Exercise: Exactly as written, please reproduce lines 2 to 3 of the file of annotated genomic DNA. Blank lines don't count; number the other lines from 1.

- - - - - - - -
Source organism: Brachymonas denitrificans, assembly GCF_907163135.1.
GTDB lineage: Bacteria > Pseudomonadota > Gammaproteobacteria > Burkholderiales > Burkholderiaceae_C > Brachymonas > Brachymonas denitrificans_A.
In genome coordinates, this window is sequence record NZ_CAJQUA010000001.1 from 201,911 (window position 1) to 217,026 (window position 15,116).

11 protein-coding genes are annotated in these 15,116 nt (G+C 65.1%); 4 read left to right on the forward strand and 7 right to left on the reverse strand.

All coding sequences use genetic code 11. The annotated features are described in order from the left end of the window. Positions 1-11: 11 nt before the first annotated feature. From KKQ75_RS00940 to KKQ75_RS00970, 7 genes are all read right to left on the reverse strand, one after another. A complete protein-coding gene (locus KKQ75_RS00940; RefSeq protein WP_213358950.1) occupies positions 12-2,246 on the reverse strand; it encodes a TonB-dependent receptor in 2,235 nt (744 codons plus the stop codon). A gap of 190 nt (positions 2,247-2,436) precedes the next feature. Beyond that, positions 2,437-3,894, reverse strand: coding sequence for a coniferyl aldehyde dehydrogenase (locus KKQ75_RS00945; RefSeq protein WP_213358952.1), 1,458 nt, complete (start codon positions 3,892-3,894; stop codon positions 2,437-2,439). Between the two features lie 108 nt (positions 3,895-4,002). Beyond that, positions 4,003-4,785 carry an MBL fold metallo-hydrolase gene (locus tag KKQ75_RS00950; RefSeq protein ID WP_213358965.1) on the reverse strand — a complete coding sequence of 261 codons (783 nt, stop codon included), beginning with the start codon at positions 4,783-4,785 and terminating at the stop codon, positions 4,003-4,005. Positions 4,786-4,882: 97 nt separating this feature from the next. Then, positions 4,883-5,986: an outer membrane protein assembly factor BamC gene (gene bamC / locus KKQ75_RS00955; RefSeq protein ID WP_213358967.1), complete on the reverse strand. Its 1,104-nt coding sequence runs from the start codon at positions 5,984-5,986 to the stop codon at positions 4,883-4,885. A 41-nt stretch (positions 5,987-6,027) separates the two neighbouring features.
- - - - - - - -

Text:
GTDB lineage: Bacteria > Pseudomonadota > Gammaproteobacteria > Burkholderiales > Burkholderiaceae_C > Brachymonas > Brachymonas denitrificans_A.
In genome coordinates, this window is sequence record NZ_CAJQUA010000001.1 from 201,911 (window position 1) to 217,026 (window position 15,116).